Power Corrupts & Absolute Power Corrupts Absolutely

The statement, “Power corrupts and absolute power corrupts absolutely”, was made by John Emerich Edward Dahlberg Acton, also known as Lord Acton, a British historian of the late nineteenth and early twentieth centuries. It was a clear observation by Acton that a person’s morality lessens as his or her power increases. Power is simply defined as the ability to make choices or influence outcomes, which is also power held by a person or group of people in a society.

But when someone possesses control and authority over others, their evil and wicked side begins to dominate and destroy their minds. People like Hitler, Mussolini and Saddam Hussein who had a self-destructing demeanor, desired absolute power and thrived on it. Their hurdling ambition led to many unfortunate incidents which resulted in the massacre of mankind. People who believe that absolute power doesn’t corrupt absolutely are misled by the optimism that word offers. Power is evil unless put to practice for the greater good.

Karl Marx believed that capitalism corrupted everything it touched including governments that enabled it. But who can run away from entering the den of capitalism or from the consequences of unwanted exercise of power by powerful people? The process of obtaining power is so overwhelming that once a person realizes what it entails, it leaves him feeling absolutely non-vulnerable and he becomes extremely inconsiderate of others. The line which exists that distinguishes humans from being animals is that we are not answerable to everyone and it makes a person feel like the king above all.  People holding high positions are often questioned about their integrity but the ones who are on top, are not accountable for their actions, and therefore they are absolutely corrupted with the virtual supremacy they think they have rightfully earned. This realization leads to a massive transformation into animal from the inside. Not all powerful people can be termed as animals because some are stealers, some are rulers, and the others are leaders. Somehow, the entire concept of leadership is lost because the motivation to become a leader has become so egotistical.

One must not dream about a transparent world, but a world where no one is doing bad to good people is much dreamt of since ages. Corruption almost habitually occurs wherever there is a concentration of power that enjoys authorization from any force. Lack of strategic and systematic checks within the system to cleanse out defects is a clear indication of the corrupt. It’s an unfortunate portrayal because the animal instinct is not necessarily evil, but the instinct attained through power is focused solely on survival that is independent of conscience. The supreme position in the hierarchy often creates an illusion and the attitude of the person is directly proportional to the authority he imagines he has. Lincoln wrote that nearly any man can stand adversity, but if you want to test a man, give him power. As the society all across the world is growing we understand the true meaning of those words. Everything becomes clear when we affirm ourselves that the powerful put themselves as their first priority. Abuse of power is being felt in broader and more fundamental ways since we all are a part of today’s digital world and myths surrounding power are unraveling eventually.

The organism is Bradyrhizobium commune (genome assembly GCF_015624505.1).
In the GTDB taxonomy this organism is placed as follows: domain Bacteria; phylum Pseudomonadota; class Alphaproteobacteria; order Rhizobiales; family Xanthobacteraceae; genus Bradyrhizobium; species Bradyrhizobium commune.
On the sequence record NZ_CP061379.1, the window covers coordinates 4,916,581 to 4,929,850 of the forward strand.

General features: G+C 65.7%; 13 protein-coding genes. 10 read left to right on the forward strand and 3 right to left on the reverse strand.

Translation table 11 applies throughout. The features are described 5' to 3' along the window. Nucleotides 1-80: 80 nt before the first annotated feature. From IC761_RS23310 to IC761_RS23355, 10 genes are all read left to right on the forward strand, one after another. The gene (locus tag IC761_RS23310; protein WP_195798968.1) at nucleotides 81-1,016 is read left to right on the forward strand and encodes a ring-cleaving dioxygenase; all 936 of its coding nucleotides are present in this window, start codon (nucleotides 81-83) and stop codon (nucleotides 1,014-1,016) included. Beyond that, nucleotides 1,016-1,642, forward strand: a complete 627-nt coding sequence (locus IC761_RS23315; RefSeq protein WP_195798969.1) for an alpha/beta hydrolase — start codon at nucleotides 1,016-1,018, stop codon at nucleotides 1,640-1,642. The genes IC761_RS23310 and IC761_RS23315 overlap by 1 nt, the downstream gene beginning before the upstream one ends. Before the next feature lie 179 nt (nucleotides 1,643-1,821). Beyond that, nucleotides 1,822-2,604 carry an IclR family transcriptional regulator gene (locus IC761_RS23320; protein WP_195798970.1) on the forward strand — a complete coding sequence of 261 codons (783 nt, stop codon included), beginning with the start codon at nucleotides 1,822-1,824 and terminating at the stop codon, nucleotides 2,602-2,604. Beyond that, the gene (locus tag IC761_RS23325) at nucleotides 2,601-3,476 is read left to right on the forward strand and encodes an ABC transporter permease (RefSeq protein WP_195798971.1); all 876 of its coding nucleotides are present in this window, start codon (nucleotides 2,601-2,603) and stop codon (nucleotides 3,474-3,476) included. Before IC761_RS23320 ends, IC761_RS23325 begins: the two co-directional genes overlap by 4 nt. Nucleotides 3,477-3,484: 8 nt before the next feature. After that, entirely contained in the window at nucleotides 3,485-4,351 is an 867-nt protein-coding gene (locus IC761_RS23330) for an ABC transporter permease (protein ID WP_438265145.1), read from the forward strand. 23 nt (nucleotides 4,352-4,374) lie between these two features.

There was a movie, “Insider”, made in 1999 which was based on a well-publicized true story of Dr. Jeffrey Wigand played by Russell Crowe, a resentful tobacco company employee who decides to blow the whistle on his mammoth employers, Brown & Williamson’s deceiving practices. He seeks the help of Lowell Bergman, portrayed by Al Pacino, to get the story out. The process quickly becomes dangerous and their lives are nearly destroyed. The delusion of reality and the shocking events of the Big Tobacco scandal get brought into close proximity. The movie does make us raise questions on whether or not a common man can go after an authority once he realizes that it is corrupt but the real question is should the powerful really be corrupt when they have all the supremacy they could imagine? Criminal minds can exist even at the most powerful positions.


Author: Ritu Jha


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